Peak(s):  Mt. Bierstadt  -  14,066 feet
Mt. Evans  -  14,268 feet
"West Evans" - 14,257 feet
Sawtooth, The - 13,780 feet
Date Posted:  12/23/2020
Date Climbed:   08/13/2020
Author:  hogantheepic
Additional Members:   CaptCO
 Saw a Tooth   

Saw a Tooth

49/58 in 2020

All the trip reports I am writing for the summer is simply a byproduct of my thoughts, reactions, and experiences from my summer mountaineering project of climbing the 58 CO 14ers before I head back to CU in August. I hope that these trip reports help me to learn from mistakes, to document my experiences as beta for others, and to help me to think and become a better person and mountaineer. Thank you for reading and for your support!

Summit of West Evans

Once again, Alec (CaptCO) and I met up for a sweet day hike of some more 14ers. This time, we were gonna do the Bierstadt-Evans Sawtooth ridge, a dramatic, close-to-home class 3 ridge that should satisfy our need for scrambling a little bit. Before this summer, I had been eyeballing this route, but never did it because I was too intimidated by its class 3 rating. I was curious to see how that route would feel now after doing a few intense outings of class 3 or higher (ex: the 4 traverses, Capitol, Pyramid, Kit Carson East Ridge, etc.) which all had much more difficult ratings for exposure, rockfall, commitment, and/or technicality than the Sawtooth Ridge does. I couldn't wait to see how easy it would feel after having fear built into my head from before I began my long summer project.

I met up with Alec at the Guanella Pass TH at about 4 am, and we set off soon after. The wildfires of this summer were raging by now, and much of the hike today was noted by smoke. I wore a mask the entire way up Bierstadt because it helped to not breathe in the smoke and ash (as well as the COVID). The smoke was VERY strong.

The smoke was very dense at sunrise but got better throughout the day
Early morning rise

We were nearly at the top of Bierstadt by the time we first saw the sun peeking over the eastern horizon. We made it from car to summit in about 1 hr 50 minutes, which I thought was pretty quick, especially since we weren't even trying very hard and there was considerable smoke to further inhibit breathing. There were a ton of people on the summit with us.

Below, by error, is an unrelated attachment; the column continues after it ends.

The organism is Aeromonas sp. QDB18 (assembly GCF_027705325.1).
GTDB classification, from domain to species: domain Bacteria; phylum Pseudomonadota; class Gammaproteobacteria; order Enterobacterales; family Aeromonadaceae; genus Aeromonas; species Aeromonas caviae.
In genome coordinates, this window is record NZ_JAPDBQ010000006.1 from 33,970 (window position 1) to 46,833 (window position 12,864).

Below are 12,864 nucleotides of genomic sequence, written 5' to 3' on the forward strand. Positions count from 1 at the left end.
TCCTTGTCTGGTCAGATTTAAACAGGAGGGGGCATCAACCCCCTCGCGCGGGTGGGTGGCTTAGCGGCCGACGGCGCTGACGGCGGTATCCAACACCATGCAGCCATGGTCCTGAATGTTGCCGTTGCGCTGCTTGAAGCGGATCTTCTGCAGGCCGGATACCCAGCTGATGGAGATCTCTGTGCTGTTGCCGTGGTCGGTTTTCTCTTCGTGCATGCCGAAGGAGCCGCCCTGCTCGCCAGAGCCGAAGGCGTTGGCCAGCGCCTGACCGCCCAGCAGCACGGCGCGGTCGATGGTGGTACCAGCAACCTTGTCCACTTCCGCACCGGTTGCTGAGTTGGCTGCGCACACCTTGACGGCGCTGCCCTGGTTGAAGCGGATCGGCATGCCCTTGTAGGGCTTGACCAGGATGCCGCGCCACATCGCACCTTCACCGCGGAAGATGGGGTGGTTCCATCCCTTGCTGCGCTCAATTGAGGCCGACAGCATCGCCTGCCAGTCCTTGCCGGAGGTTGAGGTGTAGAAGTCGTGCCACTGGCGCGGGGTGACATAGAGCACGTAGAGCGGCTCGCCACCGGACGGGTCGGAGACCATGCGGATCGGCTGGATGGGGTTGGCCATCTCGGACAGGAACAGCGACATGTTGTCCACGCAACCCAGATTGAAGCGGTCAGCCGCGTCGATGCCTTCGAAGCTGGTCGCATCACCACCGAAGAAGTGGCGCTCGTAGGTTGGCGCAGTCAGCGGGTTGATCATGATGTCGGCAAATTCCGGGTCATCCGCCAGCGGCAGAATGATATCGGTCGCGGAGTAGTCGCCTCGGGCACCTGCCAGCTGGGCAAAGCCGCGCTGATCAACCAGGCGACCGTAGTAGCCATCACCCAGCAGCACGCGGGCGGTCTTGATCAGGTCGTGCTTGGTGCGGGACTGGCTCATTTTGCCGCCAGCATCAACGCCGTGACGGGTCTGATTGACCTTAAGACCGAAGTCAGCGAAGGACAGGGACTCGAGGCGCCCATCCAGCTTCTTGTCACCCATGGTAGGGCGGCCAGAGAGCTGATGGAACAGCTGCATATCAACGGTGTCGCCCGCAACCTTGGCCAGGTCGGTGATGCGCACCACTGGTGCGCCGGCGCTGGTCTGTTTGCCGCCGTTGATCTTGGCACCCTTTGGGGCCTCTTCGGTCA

Bierstadt summit with a smokey view

I quickly got a snack and some water, we threw on our helmets, and took a look down the ridge over to The Sawtooth. There were a few other people also doing the Sawtooth, but none of them were attempting to do it direct, as we often liked to do. We set off down the top of the ridge, trying to stay as centered on top as possible for as much as possible. I'd venture to say that this was a class 4 descent from the summit of Bierstadt to the saddle.

Descending down from Bierstadt
Near the top of Bierstadt
The Sawtooth ridge
Almost to the crux
Looking back at the ridge descending Bierstadt
Alec descending the ridge

We made good time moving down to the saddle, and continued on. So far, the ridge had felt quite easy, and we were both enjoying the hike thoroughly. We came up on the crux of the climb, and climbed up the 30 ft section of scrambling. This was the crux? It was easier than what we had just downclimbed! I'm going to have to come back this winter and give it a go.

The crux is near
The crux

We were at last on the other side of the ridge, making our way around the loose talus field under and above some cliffs. This section was also not too bad, not really loose enough (which is a very relative term) for me to feel sketched out anywhere, and we both zipped right through this portion. Before we realized it, we were back in the sun, looking across the field of tundra towards Evans and Mt Spalding. We walked up to the summit of The Sawtooth and took some cool pictures.

Looking back at Bierstadt
Below the cliffs of The Sawtooth
Looking back at a part of the loose section on the traverse

The Sawtooth ridge from the summit of The Sawtooth.